WHAT ARE ALTMETRICS? What do they measure? How do they compare to traditional article level metrics? Do they measure an article or journals' scholarly impact?
This short video gives a quick overview of these terms as they relate to scholarly publishing.
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Hi there, I am John Bond from Riverwinds Consulting and this is Publishing Defined.
Today I am to going to give an overview of Altmetrics.
Altmetrics is a non-traditional method of assessing an article in a scholarly publication for its impact.
Traditionally, a journal was measured by such items as its Impact Factor, peer review, citation counts. In 2010 a movement started to look at alternative metrics, altmetrics, to augment the existing measures for an article. Altmetrics are non-traditional, article-level metrics that can include journal comments, blog mentions, Wikipedia mentions, Tweets, Facebook posts, or other events. The items can be very broad from saved, to cited, to recommended, to mentions, and more. Altmetrics can measure articles, but also videos, individuals, journals, and a host of other items.
Since 2010, altmetrics have grown and are now embraced by most major publishers and all journals. With over 8,000 journals using altmetrics, they are quickly becoming an expected metric for a publication. They supplement Impact Factor, pageviews, peer review, and the like in determining how articles are measured.
A publisher may provide these metrics themselves or more likely they more work with a third party such as Altmetric.com (no S), Plum Analytics, Impactstory, Kudos, or others who have been serving this space for some time. These services cover articles, but also authors, journals, publishers, and institutions, in one form or another. Check these companies out for more details about their services.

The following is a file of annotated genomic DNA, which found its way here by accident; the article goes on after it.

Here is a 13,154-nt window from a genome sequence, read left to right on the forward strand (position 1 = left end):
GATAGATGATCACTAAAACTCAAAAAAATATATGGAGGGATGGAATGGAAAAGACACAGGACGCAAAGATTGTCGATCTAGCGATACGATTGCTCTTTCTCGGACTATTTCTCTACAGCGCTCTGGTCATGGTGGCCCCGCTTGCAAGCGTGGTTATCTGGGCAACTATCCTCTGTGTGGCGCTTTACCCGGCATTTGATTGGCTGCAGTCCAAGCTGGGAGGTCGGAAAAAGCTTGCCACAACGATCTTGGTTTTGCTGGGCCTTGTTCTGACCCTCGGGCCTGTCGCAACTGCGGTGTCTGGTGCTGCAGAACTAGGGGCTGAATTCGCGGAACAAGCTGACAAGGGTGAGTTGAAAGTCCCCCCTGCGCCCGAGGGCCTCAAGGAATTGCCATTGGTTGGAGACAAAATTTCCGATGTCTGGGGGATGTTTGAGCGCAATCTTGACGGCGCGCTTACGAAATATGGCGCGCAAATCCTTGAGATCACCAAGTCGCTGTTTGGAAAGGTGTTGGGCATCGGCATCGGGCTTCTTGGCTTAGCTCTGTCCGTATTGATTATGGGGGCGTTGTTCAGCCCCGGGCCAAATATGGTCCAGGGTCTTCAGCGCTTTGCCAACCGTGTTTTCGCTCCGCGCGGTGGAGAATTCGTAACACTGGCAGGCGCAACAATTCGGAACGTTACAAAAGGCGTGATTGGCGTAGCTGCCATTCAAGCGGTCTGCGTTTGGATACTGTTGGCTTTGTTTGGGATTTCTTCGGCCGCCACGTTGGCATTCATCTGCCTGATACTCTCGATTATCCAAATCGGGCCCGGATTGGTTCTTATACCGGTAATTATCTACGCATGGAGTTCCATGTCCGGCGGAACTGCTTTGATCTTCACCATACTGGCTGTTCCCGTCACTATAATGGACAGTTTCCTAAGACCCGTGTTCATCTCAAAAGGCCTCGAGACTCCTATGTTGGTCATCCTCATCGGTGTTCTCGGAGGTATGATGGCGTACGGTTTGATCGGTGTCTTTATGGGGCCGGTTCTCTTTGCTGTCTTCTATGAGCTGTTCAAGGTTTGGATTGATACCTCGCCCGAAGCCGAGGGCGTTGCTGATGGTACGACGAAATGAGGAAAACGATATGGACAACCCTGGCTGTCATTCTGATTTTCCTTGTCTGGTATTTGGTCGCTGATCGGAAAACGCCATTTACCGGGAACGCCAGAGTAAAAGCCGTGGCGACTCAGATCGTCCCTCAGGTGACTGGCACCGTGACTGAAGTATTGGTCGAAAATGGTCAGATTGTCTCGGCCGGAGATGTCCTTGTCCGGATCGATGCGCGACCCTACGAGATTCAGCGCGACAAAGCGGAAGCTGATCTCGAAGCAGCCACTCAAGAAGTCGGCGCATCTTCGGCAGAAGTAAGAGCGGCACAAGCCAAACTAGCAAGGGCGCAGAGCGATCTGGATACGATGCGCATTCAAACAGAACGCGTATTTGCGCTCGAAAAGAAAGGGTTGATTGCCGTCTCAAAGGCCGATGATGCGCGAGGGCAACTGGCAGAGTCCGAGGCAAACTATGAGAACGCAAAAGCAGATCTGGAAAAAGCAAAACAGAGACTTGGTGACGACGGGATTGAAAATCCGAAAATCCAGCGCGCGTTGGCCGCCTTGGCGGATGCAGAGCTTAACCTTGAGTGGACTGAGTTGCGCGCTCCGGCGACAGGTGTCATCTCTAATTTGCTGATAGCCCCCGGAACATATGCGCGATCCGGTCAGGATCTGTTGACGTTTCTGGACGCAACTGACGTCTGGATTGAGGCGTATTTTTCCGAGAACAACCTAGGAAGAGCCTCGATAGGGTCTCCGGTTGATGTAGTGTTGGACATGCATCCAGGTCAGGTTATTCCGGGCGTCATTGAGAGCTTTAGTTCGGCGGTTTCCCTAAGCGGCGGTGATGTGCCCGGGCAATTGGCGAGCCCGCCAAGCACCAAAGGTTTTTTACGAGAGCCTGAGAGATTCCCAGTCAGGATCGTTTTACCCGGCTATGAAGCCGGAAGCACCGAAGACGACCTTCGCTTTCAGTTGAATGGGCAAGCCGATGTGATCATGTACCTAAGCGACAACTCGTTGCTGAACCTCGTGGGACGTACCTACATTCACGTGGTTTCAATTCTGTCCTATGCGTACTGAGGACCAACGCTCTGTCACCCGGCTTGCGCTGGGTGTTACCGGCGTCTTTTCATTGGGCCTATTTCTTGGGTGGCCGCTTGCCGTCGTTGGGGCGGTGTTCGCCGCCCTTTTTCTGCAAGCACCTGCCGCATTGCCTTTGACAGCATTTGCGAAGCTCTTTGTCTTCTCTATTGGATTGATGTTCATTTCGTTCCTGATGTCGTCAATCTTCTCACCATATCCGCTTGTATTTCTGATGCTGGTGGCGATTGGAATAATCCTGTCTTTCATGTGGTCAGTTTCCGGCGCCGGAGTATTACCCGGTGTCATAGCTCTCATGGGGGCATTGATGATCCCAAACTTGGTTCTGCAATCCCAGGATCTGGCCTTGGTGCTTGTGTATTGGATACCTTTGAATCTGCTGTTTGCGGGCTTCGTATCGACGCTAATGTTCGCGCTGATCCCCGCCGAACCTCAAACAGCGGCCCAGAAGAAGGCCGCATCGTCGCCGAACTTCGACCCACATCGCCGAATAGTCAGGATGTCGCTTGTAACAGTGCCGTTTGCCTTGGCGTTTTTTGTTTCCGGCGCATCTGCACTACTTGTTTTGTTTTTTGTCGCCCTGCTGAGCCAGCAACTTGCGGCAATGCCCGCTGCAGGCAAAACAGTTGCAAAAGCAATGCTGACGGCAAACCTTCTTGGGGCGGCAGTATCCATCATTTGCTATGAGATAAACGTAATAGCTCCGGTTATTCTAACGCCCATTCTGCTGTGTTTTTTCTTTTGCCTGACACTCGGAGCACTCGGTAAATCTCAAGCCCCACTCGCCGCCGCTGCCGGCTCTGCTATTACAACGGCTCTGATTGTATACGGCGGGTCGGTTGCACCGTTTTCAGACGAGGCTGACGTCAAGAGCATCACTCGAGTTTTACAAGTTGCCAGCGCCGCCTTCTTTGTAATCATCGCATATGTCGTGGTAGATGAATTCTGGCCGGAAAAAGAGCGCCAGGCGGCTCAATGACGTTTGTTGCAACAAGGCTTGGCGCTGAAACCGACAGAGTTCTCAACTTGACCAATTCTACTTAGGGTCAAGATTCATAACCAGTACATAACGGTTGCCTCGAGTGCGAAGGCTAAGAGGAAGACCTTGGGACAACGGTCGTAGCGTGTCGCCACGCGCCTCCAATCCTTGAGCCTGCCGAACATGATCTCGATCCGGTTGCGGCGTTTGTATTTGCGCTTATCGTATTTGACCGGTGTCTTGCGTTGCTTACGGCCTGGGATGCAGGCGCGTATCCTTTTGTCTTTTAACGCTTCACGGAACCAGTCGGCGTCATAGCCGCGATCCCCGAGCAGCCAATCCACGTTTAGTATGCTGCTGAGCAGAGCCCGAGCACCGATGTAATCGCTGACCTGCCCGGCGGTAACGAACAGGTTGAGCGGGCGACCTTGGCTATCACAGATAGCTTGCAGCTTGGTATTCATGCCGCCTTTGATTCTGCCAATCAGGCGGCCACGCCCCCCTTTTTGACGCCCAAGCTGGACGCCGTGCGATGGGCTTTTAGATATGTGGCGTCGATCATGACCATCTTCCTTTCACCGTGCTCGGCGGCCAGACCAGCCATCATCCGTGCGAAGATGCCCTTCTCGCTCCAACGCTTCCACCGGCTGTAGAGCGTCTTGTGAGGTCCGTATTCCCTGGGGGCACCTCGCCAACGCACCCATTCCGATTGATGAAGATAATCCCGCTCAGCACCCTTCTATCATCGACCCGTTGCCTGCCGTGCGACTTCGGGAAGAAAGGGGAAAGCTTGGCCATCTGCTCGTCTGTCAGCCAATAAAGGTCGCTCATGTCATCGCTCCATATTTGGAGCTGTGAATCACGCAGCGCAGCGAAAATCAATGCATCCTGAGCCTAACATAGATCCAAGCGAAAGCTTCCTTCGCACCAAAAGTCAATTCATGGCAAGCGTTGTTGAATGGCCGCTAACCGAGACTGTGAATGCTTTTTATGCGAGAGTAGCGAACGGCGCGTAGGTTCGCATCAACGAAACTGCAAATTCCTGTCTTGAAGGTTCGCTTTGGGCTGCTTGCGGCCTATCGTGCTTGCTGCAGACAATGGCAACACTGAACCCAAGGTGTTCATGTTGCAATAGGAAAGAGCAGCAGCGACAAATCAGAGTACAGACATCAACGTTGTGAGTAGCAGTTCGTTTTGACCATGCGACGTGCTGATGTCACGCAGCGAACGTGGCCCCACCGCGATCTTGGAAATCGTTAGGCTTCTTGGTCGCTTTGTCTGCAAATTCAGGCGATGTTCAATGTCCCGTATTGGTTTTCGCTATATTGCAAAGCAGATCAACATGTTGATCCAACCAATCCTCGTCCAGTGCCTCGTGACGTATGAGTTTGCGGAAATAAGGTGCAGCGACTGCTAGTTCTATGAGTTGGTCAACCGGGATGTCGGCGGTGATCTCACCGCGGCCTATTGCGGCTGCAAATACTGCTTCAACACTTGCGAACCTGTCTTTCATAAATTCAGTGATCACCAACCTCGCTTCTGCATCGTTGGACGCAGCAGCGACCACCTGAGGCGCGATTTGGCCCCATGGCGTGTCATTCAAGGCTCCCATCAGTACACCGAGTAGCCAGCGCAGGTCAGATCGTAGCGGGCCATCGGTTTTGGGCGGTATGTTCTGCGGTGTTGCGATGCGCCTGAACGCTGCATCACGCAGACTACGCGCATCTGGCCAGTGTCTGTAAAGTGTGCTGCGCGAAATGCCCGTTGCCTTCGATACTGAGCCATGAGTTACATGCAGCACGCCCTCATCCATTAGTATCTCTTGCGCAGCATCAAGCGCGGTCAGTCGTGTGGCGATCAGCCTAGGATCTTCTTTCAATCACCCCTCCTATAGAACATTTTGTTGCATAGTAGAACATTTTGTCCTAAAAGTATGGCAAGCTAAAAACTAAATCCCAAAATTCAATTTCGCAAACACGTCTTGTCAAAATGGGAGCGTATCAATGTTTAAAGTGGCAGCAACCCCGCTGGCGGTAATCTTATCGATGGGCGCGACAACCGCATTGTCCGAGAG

A publisher may display a graphic, badge, icon or donut that leads a reader to a display showing the various categories of events such as Tweets or the like with the relevant number that occurred.
The publisher may also present a list of the Top 10 or 100 articles using the various metrics or categories. The use of these type lists, or altmetrics itself, is helping to engage readers and drive article downloads.
While altmetrics are widely used, several concerns or questions remain in scholarly publishing.
The gaming of altmetrics is the first concern. With little effort, an article or paper can show a big gain that may not correlate to its value in the field. Some of the events measured, such as Likes or Tweets, can be purchased or programed, exacerbating the issue.
Also, how do you weight events such as Tweets, and Facebook posts, or Wikipedia mentions against each other? Is one worth more than another? Who assigns the value?
Finally, does altmetrics help define the impact of the research? Does an article with high altmetrics mean greater value to the profession or perhaps does it just mean it is trendy topic or controversial?
Altmetrics will continue to grow and become a given for any publisher or researcher.
Further research as to altmetrics effectiveness are necessary, along with some standardization of terms and value. The term altmetrics is likely to change, perhaps to social media metrics or the like.
Altmetrics will also need to continue to integrate with other parts of scholarly publishing such as PubMed, CrossRef or Orcid ID. More on this last one later.
That’s it. Please subscribe to my YouTube channel or see the link below for my playlist of more videos on altmetrics.
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